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(learned from Tom Juster in about 1963)

(music to go here)

My name it is Tom Juster, I come from Berkeley town.
I've travelled this wide world over, I've travelled this wide world round.
I've seen some ups and downs in life, some turrible things I've saw,
But I never knew what misery was 'til I come to Arkansas (ar-kan-saw).

I was loafing in St. Louie with five dollars and no more,
I read the morning papers until my eyes was sore,
I read the evening papers, until at last I saw
That a hundred men was wanted for work in Arkansas.

Well, I landed in the depot, I inhaled a bottle of gin,
Along come a walkin' skeleton by the name of Thomas Flynn,
His ears was big, his nose was large, his hair hung down his jaw,
He was a perfect photograph of the folks in Arkansas.

He fed me on corn dodger, his meat I couldn't chaw,
His bread it was so mealy stale it nearly broke my jaw,
I got so thin on sassafrass tea I could hide behind a straw,
And that's what they call vittles down there in Arkansas.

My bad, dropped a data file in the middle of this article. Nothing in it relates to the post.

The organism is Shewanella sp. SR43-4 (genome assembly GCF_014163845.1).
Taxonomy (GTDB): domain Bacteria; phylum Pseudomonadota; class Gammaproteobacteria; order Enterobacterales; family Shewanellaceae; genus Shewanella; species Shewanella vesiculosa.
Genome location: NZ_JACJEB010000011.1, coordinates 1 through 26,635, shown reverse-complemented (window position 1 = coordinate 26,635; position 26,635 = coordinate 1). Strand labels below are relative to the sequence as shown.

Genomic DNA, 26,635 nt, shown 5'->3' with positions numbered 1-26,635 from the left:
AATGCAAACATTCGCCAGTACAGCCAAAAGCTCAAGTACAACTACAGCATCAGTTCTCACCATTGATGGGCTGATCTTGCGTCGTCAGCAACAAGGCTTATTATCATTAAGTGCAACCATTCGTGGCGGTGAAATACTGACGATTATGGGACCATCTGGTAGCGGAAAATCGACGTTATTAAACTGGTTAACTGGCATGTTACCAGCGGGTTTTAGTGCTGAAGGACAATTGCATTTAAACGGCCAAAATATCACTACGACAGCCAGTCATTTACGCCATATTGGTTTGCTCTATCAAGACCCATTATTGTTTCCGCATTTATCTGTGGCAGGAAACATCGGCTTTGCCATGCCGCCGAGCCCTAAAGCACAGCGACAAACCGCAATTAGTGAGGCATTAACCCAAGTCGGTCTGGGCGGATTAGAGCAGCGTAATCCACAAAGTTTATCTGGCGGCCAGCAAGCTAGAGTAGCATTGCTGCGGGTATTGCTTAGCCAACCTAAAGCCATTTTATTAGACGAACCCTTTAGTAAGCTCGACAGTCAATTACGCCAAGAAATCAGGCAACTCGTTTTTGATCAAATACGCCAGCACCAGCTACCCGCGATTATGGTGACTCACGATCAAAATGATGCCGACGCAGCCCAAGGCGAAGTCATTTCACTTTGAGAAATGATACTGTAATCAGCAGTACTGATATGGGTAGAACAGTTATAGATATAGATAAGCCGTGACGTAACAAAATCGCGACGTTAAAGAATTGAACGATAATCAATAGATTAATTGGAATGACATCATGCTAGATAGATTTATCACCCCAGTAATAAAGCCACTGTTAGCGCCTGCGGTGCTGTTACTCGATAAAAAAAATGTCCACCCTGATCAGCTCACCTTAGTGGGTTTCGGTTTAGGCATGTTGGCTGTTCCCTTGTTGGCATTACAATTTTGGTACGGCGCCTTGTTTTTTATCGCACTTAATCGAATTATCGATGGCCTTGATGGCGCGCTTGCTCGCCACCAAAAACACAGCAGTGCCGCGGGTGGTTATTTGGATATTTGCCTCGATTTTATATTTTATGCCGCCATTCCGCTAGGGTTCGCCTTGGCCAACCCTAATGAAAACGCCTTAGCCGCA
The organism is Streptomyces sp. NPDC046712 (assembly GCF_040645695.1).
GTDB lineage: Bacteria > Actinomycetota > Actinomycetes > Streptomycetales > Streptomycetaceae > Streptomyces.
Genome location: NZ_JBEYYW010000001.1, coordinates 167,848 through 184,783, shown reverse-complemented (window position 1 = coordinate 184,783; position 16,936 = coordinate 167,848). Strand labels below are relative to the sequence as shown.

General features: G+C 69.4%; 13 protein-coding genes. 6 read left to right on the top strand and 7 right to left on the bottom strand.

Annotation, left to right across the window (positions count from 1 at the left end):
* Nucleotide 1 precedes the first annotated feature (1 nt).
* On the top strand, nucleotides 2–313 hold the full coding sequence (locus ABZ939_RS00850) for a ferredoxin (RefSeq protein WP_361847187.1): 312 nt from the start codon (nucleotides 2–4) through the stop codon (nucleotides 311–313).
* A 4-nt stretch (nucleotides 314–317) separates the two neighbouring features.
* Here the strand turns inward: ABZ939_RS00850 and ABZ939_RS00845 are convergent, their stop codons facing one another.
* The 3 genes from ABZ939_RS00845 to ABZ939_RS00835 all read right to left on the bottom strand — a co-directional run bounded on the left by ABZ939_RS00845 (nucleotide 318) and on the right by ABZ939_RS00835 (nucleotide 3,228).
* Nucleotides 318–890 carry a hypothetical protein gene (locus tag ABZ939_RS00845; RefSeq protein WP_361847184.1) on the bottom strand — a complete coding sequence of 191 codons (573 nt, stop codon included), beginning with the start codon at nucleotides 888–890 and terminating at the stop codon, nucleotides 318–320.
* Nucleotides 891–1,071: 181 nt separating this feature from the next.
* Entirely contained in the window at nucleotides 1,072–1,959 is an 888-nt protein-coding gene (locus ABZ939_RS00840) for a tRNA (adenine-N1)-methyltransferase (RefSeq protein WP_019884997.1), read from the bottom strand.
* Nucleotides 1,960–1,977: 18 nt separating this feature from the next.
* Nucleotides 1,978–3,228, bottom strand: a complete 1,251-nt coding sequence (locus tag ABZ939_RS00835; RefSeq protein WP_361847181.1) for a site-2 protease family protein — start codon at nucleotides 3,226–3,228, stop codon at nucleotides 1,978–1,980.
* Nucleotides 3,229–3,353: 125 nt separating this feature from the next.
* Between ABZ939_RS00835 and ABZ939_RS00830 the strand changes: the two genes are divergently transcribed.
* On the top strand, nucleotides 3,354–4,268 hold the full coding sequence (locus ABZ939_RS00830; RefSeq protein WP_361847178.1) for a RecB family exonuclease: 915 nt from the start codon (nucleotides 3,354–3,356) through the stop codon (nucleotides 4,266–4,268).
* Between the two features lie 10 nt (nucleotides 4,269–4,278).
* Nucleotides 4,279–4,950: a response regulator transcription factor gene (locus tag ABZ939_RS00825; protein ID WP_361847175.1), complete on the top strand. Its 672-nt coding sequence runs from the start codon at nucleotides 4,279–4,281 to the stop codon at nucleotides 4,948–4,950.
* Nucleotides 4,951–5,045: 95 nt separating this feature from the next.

He set me out a mattress as hard as any rock,
My teeth began to loosen, my knees began to knock.
I said, I've finished working, my salary I asked to draw.
He handed me a coonskin, says, That's currency in Arkansas.

His wife she was a boxcar, her teeth they was a hoe,
She wept a bucketful of tears the day I said I'd go,
She threw her arms 'round me, she bit me on the jaw,
Sayin', Don't forget your dear old friends out here in Arkansas.

I walked into a saloon, I inhaled a bottle of rye,
I put my coonskin on the counter, the bartender drew nigh,
He picked it up, he smoothed it down, he rubbed it with his paw.
He handed me a rattlesnake skin, says, That's change in Arkansas.

I'm goin' to Indian territory, gonna marry me a squaw,
I won't go back to the canebrake and corn dodger no more.
If you ever see me back again, I'll extend to you my paw,
But it'll have to be through a telescope from Hell to Arkansas.

(from miriam berg's folksong collection)